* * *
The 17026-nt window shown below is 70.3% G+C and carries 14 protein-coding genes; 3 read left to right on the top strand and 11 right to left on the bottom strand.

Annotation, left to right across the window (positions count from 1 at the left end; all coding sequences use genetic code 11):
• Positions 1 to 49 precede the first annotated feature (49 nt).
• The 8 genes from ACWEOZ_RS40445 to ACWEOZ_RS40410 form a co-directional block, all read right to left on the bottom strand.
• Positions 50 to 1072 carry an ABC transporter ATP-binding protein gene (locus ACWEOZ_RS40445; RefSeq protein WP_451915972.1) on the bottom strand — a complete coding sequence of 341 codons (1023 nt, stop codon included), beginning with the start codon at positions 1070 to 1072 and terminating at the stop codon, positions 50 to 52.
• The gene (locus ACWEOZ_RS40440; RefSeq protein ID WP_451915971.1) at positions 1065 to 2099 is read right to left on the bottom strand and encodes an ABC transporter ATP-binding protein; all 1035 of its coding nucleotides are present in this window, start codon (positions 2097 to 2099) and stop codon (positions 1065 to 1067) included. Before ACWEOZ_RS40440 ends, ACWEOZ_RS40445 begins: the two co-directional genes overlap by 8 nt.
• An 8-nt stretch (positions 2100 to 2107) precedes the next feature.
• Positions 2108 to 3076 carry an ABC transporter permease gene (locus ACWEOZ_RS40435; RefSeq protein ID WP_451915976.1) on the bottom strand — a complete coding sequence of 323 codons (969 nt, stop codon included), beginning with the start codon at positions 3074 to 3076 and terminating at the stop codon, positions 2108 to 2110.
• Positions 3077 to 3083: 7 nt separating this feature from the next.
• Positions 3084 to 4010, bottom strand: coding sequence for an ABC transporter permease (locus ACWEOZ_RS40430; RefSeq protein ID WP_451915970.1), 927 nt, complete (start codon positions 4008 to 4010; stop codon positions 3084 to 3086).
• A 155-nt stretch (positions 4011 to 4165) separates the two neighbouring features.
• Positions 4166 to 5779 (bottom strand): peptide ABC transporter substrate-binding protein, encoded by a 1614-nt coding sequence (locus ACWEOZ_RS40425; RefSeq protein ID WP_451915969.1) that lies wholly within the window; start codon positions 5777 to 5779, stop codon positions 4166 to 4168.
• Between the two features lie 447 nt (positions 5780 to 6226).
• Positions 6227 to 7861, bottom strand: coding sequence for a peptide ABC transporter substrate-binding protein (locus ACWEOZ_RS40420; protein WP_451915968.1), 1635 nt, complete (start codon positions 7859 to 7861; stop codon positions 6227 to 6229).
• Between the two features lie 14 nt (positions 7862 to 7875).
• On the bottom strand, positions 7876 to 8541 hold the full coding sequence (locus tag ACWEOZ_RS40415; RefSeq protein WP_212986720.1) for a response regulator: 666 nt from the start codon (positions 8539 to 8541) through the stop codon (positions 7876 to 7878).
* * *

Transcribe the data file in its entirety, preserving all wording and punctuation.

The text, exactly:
The 17026-nt window shown below is 70.3% G+C and carries 14 protein-coding genes; 3 read left to right on the top strand and 11 right to left on the bottom strand.

Annotation, left to right across the window (positions count from 1 at the left end; all coding sequences use genetic code 11):
• Positions 1 to 49 precede the first annotated feature (49 nt).
• The 8 genes from ACWEOZ_RS40445 to ACWEOZ_RS40410 form a co-directional block, all read right to left on the bottom strand.
• Positions 50 to 1072 carry an ABC transporter ATP-binding protein gene (locus ACWEOZ_RS40445; RefSeq protein WP_451915972.1) on the bottom strand — a complete coding sequence of 341 codons (1023 nt, stop codon included), beginning with the start codon at positions 1070 to 1072 and terminating at the stop codon, positions 50 to 52.
• The gene (locus ACWEOZ_RS40440; RefSeq protein ID WP_451915971.1) at positions 1065 to 2099 is read right to left on the bottom strand and encodes an ABC transporter ATP-binding protein; all 1035 of its coding nucleotides are present in this window, start codon (positions 2097 to 2099) and stop codon (positions 1065 to 1067) included. Before ACWEOZ_RS40440 ends, ACWEOZ_RS40445 begins: the two co-directional genes overlap by 8 nt.
• An 8-nt stretch (positions 2100 to 2107) precedes the next feature.
• Positions 2108 to 3076 carry an ABC transporter permease gene (locus ACWEOZ_RS40435; RefSeq protein ID WP_451915976.1) on the bottom strand — a complete coding sequence of 323 codons (969 nt, stop codon included), beginning with the start codon at positions 3074 to 3076 and terminating at the stop codon, positions 2108 to 2110.
• Positions 3077 to 3083: 7 nt separating this feature from the next.
• Positions 3084 to 4010, bottom strand: coding sequence for an ABC transporter permease (locus ACWEOZ_RS40430; RefSeq protein ID WP_451915970.1), 927 nt, complete (start codon positions 4008 to 4010; stop codon positions 3084 to 3086).
• A 155-nt stretch (positions 4011 to 4165) separates the two neighbouring features.
• Positions 4166 to 5779 (bottom strand): peptide ABC transporter substrate-binding protein, encoded by a 1614-nt coding sequence (locus ACWEOZ_RS40425; RefSeq protein ID WP_451915969.1) that lies wholly within the window; start codon positions 5777 to 5779, stop codon positions 4166 to 4168.
• Between the two features lie 447 nt (positions 5780 to 6226).
• Positions 6227 to 7861, bottom strand: coding sequence for a peptide ABC transporter substrate-binding protein (locus ACWEOZ_RS40420; protein WP_451915968.1), 1635 nt, complete (start codon positions 7859 to 7861; stop codon positions 6227 to 6229).
• Between the two features lie 14 nt (positions 7862 to 7875).
• On the bottom strand, positions 7876 to 8541 hold the full coding sequence (locus tag ACWEOZ_RS40415; RefSeq protein WP_212986720.1) for a response regulator: 666 nt from the start codon (positions 8539 to 8541) through the stop codon (positions 7876 to 7878).